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Colorado GOP ousts reporter from event, claiming ‘unfair’ coverage

As a veteran journalist in Colorado, it wasn’t Sandra Fish’s first time reporting on the state GOP assembly. But it was her first time getting kicked out.

The Colorado Republican Party expelled Fish from its event in Pueblo, Colo., on Saturday after she was told the party chairman finds her reporting “very unfair.”

A sheriff’s deputy escorted the longtime reporter out, drawing backlash from lawmakers from both sides of the aisle and fellow journalists who criticized the move as an affront to democracy.

“It’s unfair to do this,” Fish said Monday. “It concerns me that people only want the information they agree with presented, and if they disagree with something, they want it concealed from the public. And that’s not how democracy works, no matter who’s in charge.”

Colorado GOP Chairman Dave Williams, a Donald Trump supporter who is running for a seat in the U.S. House, said he stands by the ejection.

“We make no apologies for kicking out a fake journalist,” Williams said in a text message Monday, echoing Trump’s oft-used epithet of “fake news.” Williams added that the Colorado Sun, a nonprofit news outlet founded in 2018, “is just an extension of the Democrat Party’s PR efforts.”

Williams declined to say what has been unfair about Fish’s reporting.

Colorado Sun editor Larry Ryckman said it’s “a sad day when politicians get to decide who can and cannot report for the American people,” according to the paper. He defended Fish’s reporting, calling her an “experienced, accomplished journalist,” the Sun reported.

Fish, 66, has been a reporter since 1982; she has covered Colorado’s Democratic and Republican parties for the past two decades. Some of her recent reporting details how the Colorado GOP, under Williams’s leadership, paid for mailers that criticized one of Williams’s congressional primary opponents and a newspaper in Colorado Springs. Last year, Fish reported on the state GOP’s fundraising woes.

Colorado has voted for Democratic candidates in the past four presidential elections; Williams has led the state Republican Party since March 2023.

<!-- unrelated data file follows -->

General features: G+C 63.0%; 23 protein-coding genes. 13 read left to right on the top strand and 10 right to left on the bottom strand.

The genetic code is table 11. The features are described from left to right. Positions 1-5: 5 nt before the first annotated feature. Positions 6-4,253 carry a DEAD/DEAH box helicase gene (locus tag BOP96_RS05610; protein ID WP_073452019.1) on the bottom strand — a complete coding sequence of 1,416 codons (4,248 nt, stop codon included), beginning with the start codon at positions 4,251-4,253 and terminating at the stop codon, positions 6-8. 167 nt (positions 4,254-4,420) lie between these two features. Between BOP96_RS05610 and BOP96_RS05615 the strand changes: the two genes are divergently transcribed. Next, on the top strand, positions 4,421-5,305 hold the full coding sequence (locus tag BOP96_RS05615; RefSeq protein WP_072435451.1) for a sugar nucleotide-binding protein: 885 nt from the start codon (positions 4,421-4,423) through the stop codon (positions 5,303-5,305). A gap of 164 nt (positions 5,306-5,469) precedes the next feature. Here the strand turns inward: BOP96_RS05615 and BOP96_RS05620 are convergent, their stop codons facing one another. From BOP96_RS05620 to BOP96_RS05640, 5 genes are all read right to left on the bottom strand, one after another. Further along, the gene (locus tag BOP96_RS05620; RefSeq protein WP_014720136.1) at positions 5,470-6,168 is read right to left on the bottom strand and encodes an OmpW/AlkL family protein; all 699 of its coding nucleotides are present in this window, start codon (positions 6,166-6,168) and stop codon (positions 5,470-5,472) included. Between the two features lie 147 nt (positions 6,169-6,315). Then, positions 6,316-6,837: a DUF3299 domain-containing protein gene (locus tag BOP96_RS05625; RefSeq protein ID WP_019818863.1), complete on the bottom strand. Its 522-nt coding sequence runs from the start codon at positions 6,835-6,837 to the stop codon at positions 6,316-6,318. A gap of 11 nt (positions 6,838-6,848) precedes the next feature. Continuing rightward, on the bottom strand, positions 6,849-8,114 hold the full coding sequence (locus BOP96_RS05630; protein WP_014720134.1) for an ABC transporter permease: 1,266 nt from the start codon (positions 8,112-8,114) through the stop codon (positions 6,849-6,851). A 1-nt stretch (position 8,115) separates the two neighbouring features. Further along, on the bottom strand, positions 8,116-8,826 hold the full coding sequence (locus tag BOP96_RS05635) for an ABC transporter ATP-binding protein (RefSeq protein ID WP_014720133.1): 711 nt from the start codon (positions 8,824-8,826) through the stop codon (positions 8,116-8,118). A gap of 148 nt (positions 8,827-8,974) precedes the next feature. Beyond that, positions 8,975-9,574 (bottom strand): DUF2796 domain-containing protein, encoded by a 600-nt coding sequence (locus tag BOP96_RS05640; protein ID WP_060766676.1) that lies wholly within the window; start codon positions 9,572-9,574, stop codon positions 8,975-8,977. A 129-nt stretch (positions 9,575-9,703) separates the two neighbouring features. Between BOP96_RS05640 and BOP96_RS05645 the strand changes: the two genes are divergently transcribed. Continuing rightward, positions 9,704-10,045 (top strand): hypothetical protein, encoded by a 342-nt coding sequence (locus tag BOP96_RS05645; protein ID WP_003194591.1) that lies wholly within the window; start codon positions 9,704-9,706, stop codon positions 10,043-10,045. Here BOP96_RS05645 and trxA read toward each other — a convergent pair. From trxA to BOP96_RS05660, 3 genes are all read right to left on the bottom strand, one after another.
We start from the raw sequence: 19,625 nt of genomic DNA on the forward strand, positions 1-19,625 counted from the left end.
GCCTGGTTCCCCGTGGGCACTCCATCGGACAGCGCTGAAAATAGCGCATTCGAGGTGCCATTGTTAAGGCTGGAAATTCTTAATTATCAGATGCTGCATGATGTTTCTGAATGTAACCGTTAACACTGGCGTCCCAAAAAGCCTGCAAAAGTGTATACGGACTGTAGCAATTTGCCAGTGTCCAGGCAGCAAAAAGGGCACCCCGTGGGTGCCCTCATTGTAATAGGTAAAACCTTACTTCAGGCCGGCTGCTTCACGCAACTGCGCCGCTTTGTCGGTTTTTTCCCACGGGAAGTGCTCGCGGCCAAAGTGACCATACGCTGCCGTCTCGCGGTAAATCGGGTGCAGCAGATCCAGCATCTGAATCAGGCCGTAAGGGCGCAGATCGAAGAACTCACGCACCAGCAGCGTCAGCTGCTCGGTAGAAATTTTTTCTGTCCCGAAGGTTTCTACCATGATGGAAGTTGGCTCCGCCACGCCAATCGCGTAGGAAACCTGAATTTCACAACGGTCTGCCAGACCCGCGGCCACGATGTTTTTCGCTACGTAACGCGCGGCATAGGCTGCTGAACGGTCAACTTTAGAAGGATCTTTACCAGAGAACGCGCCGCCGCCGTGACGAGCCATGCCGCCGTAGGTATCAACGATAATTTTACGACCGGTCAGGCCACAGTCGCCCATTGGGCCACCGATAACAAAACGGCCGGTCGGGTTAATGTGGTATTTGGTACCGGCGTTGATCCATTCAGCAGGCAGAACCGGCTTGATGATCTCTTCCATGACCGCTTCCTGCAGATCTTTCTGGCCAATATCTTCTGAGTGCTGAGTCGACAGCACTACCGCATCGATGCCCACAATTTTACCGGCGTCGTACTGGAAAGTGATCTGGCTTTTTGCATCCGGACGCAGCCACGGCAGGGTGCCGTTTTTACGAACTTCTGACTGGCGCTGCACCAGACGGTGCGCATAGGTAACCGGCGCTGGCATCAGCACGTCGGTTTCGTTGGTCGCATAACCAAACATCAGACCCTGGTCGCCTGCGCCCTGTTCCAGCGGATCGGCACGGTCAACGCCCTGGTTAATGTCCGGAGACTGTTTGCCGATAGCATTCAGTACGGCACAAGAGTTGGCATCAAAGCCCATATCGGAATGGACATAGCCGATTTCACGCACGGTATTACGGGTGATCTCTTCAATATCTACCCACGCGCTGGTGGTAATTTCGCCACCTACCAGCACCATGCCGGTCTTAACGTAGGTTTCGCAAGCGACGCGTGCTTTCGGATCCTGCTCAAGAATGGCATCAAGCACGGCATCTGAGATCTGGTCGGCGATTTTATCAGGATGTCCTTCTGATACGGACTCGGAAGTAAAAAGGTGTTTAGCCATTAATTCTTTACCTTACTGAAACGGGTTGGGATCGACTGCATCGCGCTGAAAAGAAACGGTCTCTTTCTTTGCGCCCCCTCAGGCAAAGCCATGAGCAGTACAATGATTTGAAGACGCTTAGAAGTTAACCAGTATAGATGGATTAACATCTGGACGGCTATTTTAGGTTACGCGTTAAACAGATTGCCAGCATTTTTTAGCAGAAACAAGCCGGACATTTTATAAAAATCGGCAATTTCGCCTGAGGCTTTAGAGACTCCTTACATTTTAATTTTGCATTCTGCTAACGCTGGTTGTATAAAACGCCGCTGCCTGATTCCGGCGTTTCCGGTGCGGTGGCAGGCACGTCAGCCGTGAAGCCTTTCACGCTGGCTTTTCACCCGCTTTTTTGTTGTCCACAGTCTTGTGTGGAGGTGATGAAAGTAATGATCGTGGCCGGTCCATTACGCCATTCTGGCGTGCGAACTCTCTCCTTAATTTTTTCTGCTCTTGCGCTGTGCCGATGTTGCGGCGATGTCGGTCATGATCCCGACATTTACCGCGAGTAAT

On Saturday, Fish planned to cover the GOP assembly — an election-year meeting to nominate representatives to the Republican National Committee and adopt a party platform.

Early that morning, a party representative told Fish that she would not be permitted at the event.

“The state party has made the decision that today’s assembly is not an ‘open’ press event. This is to inform you that your name is not included in my final press credentials list currently being typed up,” Eric Grossman said in a 3:45 a.m. text message to Fish. “The state chairman believes current reporting to be very unfair.”

Fish decided to go anyway. Around 8:30 a.m., she walked into the gathering at the Colorado State Fairgrounds with a press credential in hand, she said.

“They gave me a press pass,” Fish said. “The assembly was about to start, and some of the security staff at the event came up and said I needed to leave.”

A security worker said the event organizers didn’t want Fish to be there, the reporter recalled.

She declined to leave.

Grossman, who had texted Fish early Saturday morning, approached her and reiterated that she must leave.

“I tried to ask him what was unfair about my reporting and other questions. And he was like, Get out of here,” Fish said.

She stayed. Then law enforcement arrived.

Video from the stands shows an official with the Pueblo County Sheriff’s Office tell Fish that she wasn’t allowed to be there, and an event staffer said she was given a press pass “erroneously.”

Finally, Fish was escorted out.

“Political parties are private organizations that, I would argue, are doing public business, in terms of nominating candidates on behalf of their party,” Fish said.

The Colorado chapter of the Society of Professional Journalists said the move “represents a hostile disregard for the fundamental standards of transparency, accountability and press freedom.”

“Interfering with and attempting to suppress journalists from covering matters of civic engagement is an offense to democracy,” the group said on its website.

On social media, Republican state Rep. Matt Soper said political parties “shouldn’t be ejecting reporters from meetings” regardless of disagreements.

Democratic state Sen. Nick Hinrichsen said the incident was an “egregious abuse of power and violation of trust.”

Former Colorado GOP chairwoman Kristi Burton Brown called the action “dangerous” and said “transparency is necessary for our nation.”

The state Republican Party has publicly defended the move, criticizing journalists and state lawmakers who pushed back on Fish’s removal, including members of its own party. That bipartisan criticism of the ejection may have influenced a primary endorsement: The Colorado GOP announced Monday on X that it was endorsing Rep. Lauren Boebert (R-Colo.) in the state’s 4th Congressional District after opponent Deborah Flora called Fish’s removal a “violation of the First Amendment.”

In a post responding to Flora’s criticism, the state party accused her of “boot licking fake journalists who only help Democrats.”

Fish said she is undeterred by her ejection.

“I’m going to cover the contests that I’m assigned, and I’m going to show up for debates and other activities,” she said. “I’m just going to show up.”

This post appeared first on The Washington Post

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